A share without an image is unlikely to get many clicks, and shares with larger, more engaging images, generate significantly more clicks. Some social websites always display the same size image when a URL / link is shared, but Facebook (as one example) can display much larger images, if/when larger images are available. All social websites also have a minimum image size they can use, and any image provided that’s smaller than this minimum is ignored. The same is true for maximum sizes as well (both in pixel dimension, and file size) and images that are too wide or tall. For example, Facebook ignores any image that is less than 200x200px, has an aspect ratio over 3:1, and prefers images that are 1200px wide, but less than 1500x1500x and 5MB in file size. Images less than 600x315px are shown as thumbnails, with text on their sides, and larger images are displayed more prominently, with the title and summary underneath the images. The resolution of the device used when viewing a shared link is also important — to get a visual size equivalent to 600px on some devices (with retina displays, for example), an image of 1200px must be used — which is why Facebook prefers images of 1200px in width.
Twitter requires several different image sizes, depending on the Twitter Card used. For example, the Large Image Summary Twitter Card (supported by most SEO and SSO plugins) must be larger than 280x150px and less than 1MB. Other Twitter Card formats, like Photo, Gallery, Product, etc., also have their own minimum and maximum image dimensions / sizes.
- WordPress SEO vs WPSSO
- Both plugins can use the featured image defined for a Post / Page, but WordPress SEO uses the original / full-size image URL, where-as WPSSO scales the image depending on its intended use. Using the default setting values, WPSSO provides images that are 800x800px cropped for Facebook / Open Graph, 800x800px un-cropped for Pinterest, 300x300px un-cropped for Large Image Twitter Cards, 800×800 un-cropped for Photo Twitter Cards, and so on. The defaults can be changed, and the plugin suggests an image dimension of 1200x1200px cropped for Facebook (to support retina displays).
WordPress SEO runs the risk of providing an image that is too small, too large, or outside of acceptable aspect ratios, where-as WPSSO will issue a warning, and ignore images that are too small or too tall / wide (with an aspect ratio over 3:1) for the size it’s configured to provide.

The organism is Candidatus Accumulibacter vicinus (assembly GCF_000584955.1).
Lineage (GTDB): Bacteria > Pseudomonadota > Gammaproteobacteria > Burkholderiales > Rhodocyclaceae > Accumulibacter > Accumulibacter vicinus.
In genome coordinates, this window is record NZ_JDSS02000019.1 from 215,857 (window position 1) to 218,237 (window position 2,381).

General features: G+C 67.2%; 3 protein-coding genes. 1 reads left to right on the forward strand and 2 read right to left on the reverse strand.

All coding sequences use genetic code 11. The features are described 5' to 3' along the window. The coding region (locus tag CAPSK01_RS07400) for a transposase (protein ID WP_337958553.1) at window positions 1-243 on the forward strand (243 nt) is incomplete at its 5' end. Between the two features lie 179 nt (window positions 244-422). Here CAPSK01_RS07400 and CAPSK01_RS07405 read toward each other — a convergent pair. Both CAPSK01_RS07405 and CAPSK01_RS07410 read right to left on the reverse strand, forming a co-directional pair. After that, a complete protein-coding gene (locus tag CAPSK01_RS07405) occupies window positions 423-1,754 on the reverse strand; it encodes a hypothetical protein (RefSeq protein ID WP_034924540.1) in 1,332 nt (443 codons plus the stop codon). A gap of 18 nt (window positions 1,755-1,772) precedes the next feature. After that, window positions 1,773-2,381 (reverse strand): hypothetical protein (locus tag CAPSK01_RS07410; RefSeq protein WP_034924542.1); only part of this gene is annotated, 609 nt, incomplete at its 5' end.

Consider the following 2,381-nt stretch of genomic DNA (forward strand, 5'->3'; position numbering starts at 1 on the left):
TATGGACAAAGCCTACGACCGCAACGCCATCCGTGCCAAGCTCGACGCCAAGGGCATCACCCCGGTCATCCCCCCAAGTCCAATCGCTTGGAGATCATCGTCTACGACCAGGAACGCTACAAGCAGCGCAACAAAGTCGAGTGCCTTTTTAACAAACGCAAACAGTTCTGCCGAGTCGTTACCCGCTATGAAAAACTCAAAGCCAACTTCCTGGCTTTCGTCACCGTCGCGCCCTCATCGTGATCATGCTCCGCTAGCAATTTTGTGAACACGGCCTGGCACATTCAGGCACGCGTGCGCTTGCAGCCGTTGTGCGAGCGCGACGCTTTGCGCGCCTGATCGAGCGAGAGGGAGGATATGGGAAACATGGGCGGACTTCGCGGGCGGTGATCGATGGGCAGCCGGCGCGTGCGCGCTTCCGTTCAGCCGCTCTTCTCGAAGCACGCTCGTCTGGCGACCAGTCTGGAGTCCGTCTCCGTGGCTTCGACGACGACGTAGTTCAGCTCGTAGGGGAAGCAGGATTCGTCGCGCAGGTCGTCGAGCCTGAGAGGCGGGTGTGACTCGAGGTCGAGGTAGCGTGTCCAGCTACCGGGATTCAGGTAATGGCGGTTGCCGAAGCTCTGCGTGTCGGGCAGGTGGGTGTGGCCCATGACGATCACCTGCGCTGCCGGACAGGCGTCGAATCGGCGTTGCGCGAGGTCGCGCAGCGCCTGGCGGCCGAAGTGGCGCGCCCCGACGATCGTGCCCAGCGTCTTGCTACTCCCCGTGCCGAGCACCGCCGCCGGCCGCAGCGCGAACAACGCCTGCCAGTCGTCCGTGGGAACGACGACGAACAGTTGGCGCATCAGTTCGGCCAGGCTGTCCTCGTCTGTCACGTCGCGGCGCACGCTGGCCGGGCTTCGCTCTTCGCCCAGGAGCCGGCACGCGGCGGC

- WPSSO goes beyond WordPress SEO by searching for potential images within the Post / Page content as well, including from shortcodes (singlepics and galleries, as an example), and — when using WPSSO Pro — from other plugins like NextGEN Gallery, WooCommerce, WP e-Commerce, MarketPress, BuddyPress, and others.
- Both plugins provide default (fallback) image settings for the home page, or when a Post / Page does not contain an image — you must use image URLs in the WordPress SEO settings, where-as WPSSO supports both image URLs and image IDs from the Media Library (and NextGEN Gallery) in order to provide accurately sized images, depending on their intended use.
Gallery Share on Facebook
Sharing the WP Test “Tiled Gallery” post on Facebook, with WordPress SEO (left) and WPSSO (right), produces two very different results — largely because WordPress SEO does not handle shortcodes.
Your content may include one or more embedded videos, which may be used by some social websites — like Facebook and Twitter — when sharing the webpage URL.
- WordPress SEO vs WPSSO
- The Free versions of both WordPress SEO and WPSSO do not support Facebook / Open Graph and/or Twitter Card meta tags for videos. WordPress SEO has an addon plugin named Video SEO for WordPress, that includes Facebook / Open Graph meta tags for videos, but it does not support the Twitter Player Card. The Pro version of WPSSO on the other hand, supports both the Facebook / Open Graph and Twitter Player Card for YouTube, Vimeo, Wistia, and Slideshare videos, including video preview images.
Video Share on Facebook and Twitter
Using WPSSO Pro, sharing a post that contains an embedded video results in the video being shown on Facebook and Twitter (aka Twitter’s Player Card).
Titles are fairly simple and straight-forward, aside from the fact that WordPress passes titles through a ‘wp_title‘ filter, which themes and SEO plugins (like WordPress SEO) often use to modify the default Post or Page title.
- WordPress SEO vs WPSSO
- WordPress SEO allows you to customize the title included in the head section of a webpage — this is the title displayed in web browser tabs and Google Search results — along with the title used for Facebook and Google+. The Pro version of WPSSO is required to modify default social sharing title and description values for Posts and Pages. The Pro version also includes an option to use the original / pre-filtered title instead of the “SEO” title, which is a handy feature if you want to avoid your blog name being added to every shared title (a common SEO practice).